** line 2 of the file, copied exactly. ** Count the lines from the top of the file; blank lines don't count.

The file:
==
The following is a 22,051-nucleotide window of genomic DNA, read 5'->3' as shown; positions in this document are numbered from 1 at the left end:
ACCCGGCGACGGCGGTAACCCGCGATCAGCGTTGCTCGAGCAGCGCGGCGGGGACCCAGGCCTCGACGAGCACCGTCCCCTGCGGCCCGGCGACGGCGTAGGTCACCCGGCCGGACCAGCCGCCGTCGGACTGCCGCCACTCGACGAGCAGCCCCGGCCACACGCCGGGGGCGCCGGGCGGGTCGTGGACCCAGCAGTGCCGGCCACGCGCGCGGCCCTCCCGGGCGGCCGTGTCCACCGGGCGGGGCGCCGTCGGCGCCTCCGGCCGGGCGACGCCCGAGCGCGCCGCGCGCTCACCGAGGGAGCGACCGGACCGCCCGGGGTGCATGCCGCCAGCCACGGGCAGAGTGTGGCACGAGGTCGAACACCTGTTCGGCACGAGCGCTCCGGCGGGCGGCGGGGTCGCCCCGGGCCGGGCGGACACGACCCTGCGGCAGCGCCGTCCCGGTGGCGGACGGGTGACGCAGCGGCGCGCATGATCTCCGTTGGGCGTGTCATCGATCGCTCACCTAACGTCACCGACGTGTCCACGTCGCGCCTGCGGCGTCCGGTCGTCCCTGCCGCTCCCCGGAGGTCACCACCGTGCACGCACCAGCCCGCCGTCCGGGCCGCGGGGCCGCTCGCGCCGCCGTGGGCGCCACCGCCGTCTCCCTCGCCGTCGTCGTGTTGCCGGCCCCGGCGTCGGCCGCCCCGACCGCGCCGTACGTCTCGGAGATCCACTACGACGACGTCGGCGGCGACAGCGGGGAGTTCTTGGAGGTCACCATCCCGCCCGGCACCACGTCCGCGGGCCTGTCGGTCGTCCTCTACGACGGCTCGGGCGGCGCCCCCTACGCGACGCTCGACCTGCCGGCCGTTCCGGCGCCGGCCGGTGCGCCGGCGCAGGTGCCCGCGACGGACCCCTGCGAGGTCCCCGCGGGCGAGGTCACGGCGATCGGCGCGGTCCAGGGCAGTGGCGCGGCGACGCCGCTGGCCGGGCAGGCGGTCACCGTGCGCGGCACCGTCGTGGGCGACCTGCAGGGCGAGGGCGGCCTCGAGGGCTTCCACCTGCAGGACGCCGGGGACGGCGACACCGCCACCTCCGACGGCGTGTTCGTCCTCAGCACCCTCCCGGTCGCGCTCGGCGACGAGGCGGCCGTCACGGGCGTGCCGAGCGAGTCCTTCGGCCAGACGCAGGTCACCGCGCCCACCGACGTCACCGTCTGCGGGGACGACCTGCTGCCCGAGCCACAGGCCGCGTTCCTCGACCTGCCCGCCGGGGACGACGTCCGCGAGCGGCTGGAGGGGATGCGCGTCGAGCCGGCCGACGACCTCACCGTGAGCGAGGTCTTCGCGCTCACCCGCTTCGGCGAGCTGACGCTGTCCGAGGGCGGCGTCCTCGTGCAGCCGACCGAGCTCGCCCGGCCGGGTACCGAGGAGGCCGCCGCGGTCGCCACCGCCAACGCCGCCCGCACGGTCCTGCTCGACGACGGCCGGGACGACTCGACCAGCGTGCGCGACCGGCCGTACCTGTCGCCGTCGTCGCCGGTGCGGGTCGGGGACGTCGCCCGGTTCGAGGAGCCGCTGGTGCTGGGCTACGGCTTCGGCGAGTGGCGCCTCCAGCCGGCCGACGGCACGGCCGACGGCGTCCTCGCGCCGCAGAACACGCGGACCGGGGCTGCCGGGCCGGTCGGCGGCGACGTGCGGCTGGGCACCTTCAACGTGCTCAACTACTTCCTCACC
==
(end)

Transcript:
ACCCGGCGACGGCGGTAACCCGCGATCAGCGTTGCTCGAGCAGCGCGGCGGGGACCCAGGCCTCGACGAGCACCGTCCCCTGCGGCCCGGCGACGGCGTAGGTCACCCGGCCGGACCAGCCGCCGTCGGACTGCCGCCACTCGACGAGCAGCCCCGGCCACACGCCGGGGGCGCCGGGCGGGTCGTGGACCCAGCAGTGCCGGCCACGCGCGCGGCCCTCCCGGGCGGCCGTGTCCACCGGGCGGGGCGCCGTCGGCGCCTCCGGCCGGGCGACGCCCGAGCGCGCCGCGCGCTCACCGAGGGAGCGACCGGACCGCCCGGGGTGCATGCCGCCAGCCACGGGCAGAGTGTGGCACGAGGTCGAACACCTGTTCGGCACGAGCGCTCCGGCGGGCGGCGGGGTCGCCCCGGGCCGGGCGGACACGACCCTGCGGCAGCGCCGTCCCGGTGGCGGACGGGTGACGCAGCGGCGCGCATGATCTCCGTTGGGCGTGTCATCGATCGCTCACCTAACGTCACCGACGTGTCCACGTCGCGCCTGCGGCGTCCGGTCGTCCCTGCCGCTCCCCGGAGGTCACCACCGTGCACGCACCAGCCCGCCGTCCGGGCCGCGGGGCCGCTCGCGCCGCCGTGGGCGCCACCGCCGTCTCCCTCGCCGTCGTCGTGTTGCCGGCCCCGGCGTCGGCCGCCCCGACCGCGCCGTACGTCTCGGAGATCCACTACGACGACGTCGGCGGCGACAGCGGGGAGTTCTTGGAGGTCACCATCCCGCCCGGCACCACGTCCGCGGGCCTGTCGGTCGTCCTCTACGACGGCTCGGGCGGCGCCCCCTACGCGACGCTCGACCTGCCGGCCGTTCCGGCGCCGGCCGGTGCGCCGGCGCAGGTGCCCGCGACGGACCCCTGCGAGGTCCCCGCGGGCGAGGTCACGGCGATCGGCGCGGTCCAGGGCAGTGGCGCGGCGACGCCGCTGGCCGGGCAGGCGGTCACCGTGCGCGGCACCGTCGTGGGCGACCTGCAGGGCGAGGGCGGCCTCGAGGGCTTCCACCTGCAGGACGCCGGGGACGGCGACACCGCCACCTCCGACGGCGTGTTCGTCCTCAGCACCCTCCCGGTCGCGCTCGGCGACGAGGCGGCCGTCACGGGCGTGCCGAGCGAGTCCTTCGGCCAGACGCAGGTCACCGCGCCCACCGACGTCACCGTCTGCGGGGACGACCTGCTGCCCGAGCCACAGGCCGCGTTCCTCGACCTGCCCGCCGGGGACGACGTCCGCGAGCGGCTGGAGGGGATGCGCGTCGAGCCGGCCGACGACCTCACCGTGAGCGAGGTCTTCGCGCTCACCCGCTTCGGCGAGCTGACGCTGTCCGAGGGCGGCGTCCTCGTGCAGCCGACCGAGCTCGCCCGGCCGGGTACCGAGGAGGCCGCCGCGGTCGCCACCGCCAACGCCGCCCGCACGGTCCTGCTCGACGACGGCCGGGACGACTCGACCAGCGTGCGCGACCGGCCGTACCTGTCGCCGTCGTCGCCGGTGCGGGTCGGGGACGTCGCCCGGTTCGAGGAGCCGCTGGTGCTGGGCTACGGCTTCGGCGAGTGGCGCCTCCAGCCGGCCGACGGCACGGCCGACGGCGTCCTCGCGCCGCAGAACACGCGGACCGGGGCTGCCGGGCCGGTCGGCGGCGACGTGCGGCTGGGCACCTTCAACGTGCTCAACTACTTCCTCACC